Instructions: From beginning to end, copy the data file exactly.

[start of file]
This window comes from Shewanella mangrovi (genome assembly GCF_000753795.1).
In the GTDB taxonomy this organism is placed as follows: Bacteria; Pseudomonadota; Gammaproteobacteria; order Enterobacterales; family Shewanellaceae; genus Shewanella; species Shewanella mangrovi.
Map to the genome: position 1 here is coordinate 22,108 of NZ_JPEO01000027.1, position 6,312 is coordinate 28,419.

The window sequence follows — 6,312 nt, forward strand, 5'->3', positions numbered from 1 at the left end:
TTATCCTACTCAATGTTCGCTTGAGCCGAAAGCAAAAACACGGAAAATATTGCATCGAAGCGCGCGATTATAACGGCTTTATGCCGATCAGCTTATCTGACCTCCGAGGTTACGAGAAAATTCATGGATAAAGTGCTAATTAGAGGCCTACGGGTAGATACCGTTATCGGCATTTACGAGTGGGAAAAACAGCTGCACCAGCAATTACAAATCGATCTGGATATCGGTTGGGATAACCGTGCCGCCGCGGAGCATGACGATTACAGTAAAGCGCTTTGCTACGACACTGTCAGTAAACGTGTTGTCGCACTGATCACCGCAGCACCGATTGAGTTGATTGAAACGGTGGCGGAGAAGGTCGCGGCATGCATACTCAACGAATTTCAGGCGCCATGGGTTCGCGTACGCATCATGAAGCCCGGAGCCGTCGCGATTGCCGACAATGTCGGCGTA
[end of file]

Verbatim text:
This window comes from Shewanella mangrovi (genome assembly GCF_000753795.1).
In the GTDB taxonomy this organism is placed as follows: Bacteria; Pseudomonadota; Gammaproteobacteria; order Enterobacterales; family Shewanellaceae; genus Shewanella; species Shewanella mangrovi.
Map to the genome: position 1 here is coordinate 22,108 of NZ_JPEO01000027.1, position 6,312 is coordinate 28,419.

The window sequence follows — 6,312 nt, forward strand, 5'->3', positions numbered from 1 at the left end:
TTATCCTACTCAATGTTCGCTTGAGCCGAAAGCAAAAACACGGAAAATATTGCATCGAAGCGCGCGATTATAACGGCTTTATGCCGATCAGCTTATCTGACCTCCGAGGTTACGAGAAAATTCATGGATAAAGTGCTAATTAGAGGCCTACGGGTAGATACCGTTATCGGCATTTACGAGTGGGAAAAACAGCTGCACCAGCAATTACAAATCGATCTGGATATCGGTTGGGATAACCGTGCCGCCGCGGAGCATGACGATTACAGTAAAGCGCTTTGCTACGACACTGTCAGTAAACGTGTTGTCGCACTGATCACCGCAGCACCGATTGAGTTGATTGAAACGGTGGCGGAGAAGGTCGCGGCATGCATACTCAACGAATTTCAGGCGCCATGGGTTCGCGTACGCATCATGAAGCCCGGAGCCGTCGCGATTGCCGACAATGTCGGCGTA